3. Not all gear combinations are usable
On three-chainring setups, when you're using the middle chainring, you can use the full range of cogs, from the largest to the smallest. However, when you're in the smallest (easiest) chainring, you want to avoid shifting into the smallest (hardest) cog. Likewise, when you're in the largest (hardest) chainring, you want to avoid shifting into the smallest (easiest) cog. These situations are called cross-chaining, and you want to avoid them for two reasons. First, your chain will likely rub on the front derailer. Second, the extreme angle of the chain will cause premature wear and tear on your chain and gears.
provides a visual explanation of this principle.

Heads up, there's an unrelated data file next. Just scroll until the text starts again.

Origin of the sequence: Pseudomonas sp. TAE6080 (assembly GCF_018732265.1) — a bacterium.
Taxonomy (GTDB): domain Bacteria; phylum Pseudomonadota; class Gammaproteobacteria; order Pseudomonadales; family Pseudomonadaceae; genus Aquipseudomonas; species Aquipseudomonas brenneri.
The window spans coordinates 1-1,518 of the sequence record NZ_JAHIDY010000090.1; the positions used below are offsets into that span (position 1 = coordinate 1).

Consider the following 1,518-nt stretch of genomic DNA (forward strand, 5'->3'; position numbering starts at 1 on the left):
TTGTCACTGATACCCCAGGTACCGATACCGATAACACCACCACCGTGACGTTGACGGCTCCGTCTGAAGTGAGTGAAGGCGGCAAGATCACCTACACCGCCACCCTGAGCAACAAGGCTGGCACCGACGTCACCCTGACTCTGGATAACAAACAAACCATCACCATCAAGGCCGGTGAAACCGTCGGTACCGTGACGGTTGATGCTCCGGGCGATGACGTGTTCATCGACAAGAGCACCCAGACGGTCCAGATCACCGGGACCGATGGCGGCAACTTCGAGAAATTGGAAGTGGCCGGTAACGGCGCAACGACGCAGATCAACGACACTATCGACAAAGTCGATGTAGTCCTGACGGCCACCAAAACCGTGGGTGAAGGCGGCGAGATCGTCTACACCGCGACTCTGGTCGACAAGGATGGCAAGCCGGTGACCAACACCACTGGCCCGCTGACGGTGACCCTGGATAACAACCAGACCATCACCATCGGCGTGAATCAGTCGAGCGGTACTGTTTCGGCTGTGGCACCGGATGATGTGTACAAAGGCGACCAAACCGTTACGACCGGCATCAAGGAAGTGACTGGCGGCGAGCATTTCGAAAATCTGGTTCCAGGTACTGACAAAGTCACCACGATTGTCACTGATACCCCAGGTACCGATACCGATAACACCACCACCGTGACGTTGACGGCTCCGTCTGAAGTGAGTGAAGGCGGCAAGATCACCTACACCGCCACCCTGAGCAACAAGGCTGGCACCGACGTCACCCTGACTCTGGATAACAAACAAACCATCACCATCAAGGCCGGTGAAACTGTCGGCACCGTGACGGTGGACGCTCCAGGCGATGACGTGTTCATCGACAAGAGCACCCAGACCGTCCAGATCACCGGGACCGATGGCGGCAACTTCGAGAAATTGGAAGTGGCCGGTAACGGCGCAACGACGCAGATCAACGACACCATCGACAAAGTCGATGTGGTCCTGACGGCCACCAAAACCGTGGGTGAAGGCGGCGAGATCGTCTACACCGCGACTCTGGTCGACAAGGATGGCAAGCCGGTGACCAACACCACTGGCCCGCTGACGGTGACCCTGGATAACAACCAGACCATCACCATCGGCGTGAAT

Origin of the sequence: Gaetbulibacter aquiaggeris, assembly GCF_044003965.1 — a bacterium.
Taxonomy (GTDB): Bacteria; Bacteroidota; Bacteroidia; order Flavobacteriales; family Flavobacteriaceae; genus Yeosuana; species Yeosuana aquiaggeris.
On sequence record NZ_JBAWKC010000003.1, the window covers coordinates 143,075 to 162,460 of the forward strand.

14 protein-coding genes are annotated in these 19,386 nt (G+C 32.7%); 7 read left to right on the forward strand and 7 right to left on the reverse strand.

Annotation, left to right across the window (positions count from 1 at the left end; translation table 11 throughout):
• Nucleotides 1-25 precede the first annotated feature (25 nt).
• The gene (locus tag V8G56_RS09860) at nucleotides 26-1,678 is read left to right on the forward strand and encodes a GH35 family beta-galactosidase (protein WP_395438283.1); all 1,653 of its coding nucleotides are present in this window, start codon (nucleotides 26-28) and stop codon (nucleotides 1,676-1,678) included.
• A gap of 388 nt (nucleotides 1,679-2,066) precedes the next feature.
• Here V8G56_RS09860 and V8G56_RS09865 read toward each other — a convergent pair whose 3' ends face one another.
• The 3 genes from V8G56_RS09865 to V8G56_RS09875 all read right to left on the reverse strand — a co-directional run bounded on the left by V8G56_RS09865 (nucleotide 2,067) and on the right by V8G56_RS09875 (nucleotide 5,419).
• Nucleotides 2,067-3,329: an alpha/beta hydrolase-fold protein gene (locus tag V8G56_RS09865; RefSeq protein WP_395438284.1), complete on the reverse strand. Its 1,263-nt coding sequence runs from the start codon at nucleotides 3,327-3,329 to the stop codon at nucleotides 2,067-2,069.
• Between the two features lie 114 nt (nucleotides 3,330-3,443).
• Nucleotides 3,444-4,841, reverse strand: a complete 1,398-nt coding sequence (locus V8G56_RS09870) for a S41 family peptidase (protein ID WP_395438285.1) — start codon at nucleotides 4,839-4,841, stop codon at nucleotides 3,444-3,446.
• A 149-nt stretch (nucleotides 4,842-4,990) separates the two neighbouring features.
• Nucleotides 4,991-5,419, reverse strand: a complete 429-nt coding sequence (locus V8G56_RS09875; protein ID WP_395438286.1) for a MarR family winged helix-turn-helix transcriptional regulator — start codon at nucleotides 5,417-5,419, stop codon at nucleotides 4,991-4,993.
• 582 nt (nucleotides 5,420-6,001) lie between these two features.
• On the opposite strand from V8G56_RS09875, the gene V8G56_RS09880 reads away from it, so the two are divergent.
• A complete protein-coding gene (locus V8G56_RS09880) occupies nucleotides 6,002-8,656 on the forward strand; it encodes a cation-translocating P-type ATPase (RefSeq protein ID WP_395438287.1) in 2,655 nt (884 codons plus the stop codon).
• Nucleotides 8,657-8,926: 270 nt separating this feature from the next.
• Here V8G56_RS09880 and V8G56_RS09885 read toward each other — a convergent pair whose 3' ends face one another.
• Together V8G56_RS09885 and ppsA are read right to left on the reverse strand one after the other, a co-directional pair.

4. Pedal slightly easier while shifting
While you are shifting gears, you must keep pedaling in order for the chain to move from one gear to the next. When you're in a particular gear and pedaling, the chain is pulling on the teeth of that gear. But, for the split second that the chain is moving from one gear to another, the chain is pulling on nothing, or, you might say, it's just pullin on air. So, you don't want to be pedaling with full force while you're shifting, especially if you're pedaling uphill.
It may sound difficult or counter-intuitive at first, but you have to ease up on pedaling ever so slightly while you shift, while still keeping a nice, smooth pedal stroke. With a little practice, it will become second nature. This will help keep your chain from "slipping" while you shift, and from falling completely off your gears.